David Sedaris Let It Snow Analysis

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Snow days are special in the eyes of children. When they happen to children in Ohio, we may take it for granted as we are near-guaranteed to have a few every year. To children in warmer regions, snow days are extraordinary. David Sedaris captures this feeling in his short story, “Let It Snow.” The plot follows the mind of a fifth grade Sedaris and his struggle with his mother, his parents’ marriage, and her idea to lock Sedaris outside with his siblings.
People of all ages are uneasy when it comes to talking about parts of their lives they are not particularly proud of, or do not fully understand. Sedaris uses the snowstorm as a diversion from the deeper underlying problems that are presented to him in his youth. He describes his mother’s drinking problem, “Normally she waited until five o’clock to have a drink, but for the past few days she’d been making an exception” (Sedaris). The more frequent drinking may have been a product of the strain of Sedaris’s mother and father, which is referred to later in the story. “He’d gone to work specifically to escape our mother” (Sedaris).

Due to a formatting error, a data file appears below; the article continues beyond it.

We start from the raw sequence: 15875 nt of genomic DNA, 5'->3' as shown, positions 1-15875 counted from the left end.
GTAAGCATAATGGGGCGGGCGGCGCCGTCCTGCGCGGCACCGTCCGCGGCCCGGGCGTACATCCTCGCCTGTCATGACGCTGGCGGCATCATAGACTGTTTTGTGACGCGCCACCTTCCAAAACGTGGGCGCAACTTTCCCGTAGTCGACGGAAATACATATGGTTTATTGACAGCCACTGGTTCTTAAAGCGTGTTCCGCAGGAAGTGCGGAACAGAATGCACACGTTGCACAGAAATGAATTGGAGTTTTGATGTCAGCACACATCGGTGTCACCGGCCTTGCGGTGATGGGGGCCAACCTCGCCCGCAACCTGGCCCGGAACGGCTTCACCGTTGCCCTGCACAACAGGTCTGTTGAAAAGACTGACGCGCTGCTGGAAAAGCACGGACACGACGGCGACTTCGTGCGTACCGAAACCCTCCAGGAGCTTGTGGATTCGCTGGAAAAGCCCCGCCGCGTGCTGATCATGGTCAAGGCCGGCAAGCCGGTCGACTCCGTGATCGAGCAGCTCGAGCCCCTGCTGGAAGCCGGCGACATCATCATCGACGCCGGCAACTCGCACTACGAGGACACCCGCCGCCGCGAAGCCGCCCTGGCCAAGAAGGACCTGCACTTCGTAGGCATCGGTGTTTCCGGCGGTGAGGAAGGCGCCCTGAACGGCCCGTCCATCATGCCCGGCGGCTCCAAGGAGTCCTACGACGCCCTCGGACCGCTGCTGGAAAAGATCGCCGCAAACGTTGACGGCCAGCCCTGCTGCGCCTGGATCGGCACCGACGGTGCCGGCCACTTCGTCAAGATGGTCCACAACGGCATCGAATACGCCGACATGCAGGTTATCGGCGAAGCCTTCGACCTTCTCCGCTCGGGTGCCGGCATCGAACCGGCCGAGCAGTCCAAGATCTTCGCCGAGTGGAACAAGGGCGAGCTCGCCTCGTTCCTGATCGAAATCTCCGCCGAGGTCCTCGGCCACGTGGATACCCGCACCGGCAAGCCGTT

Children are not the most prime candidates to make life-changing or life-affecting situations. Looking back on the idea of
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“Let It Snow” shows just how uneducated and naive young teens and children are about these difficult topics. The ending signifies something almost everyone can relate to, which really sells the story for me, the unconditional love that a child has for their parents. I have had situations in my life where my parents have really upset me, or vise-versa; but at the end of the day, the love between myself and my parents is never tarnished. Sedaris’s choice of words when he says, “surrounding her tightly on all sides, we made our way back home” (Sedaris) signifies that no matter how much their mother may cast them out, they're willing to stink by their
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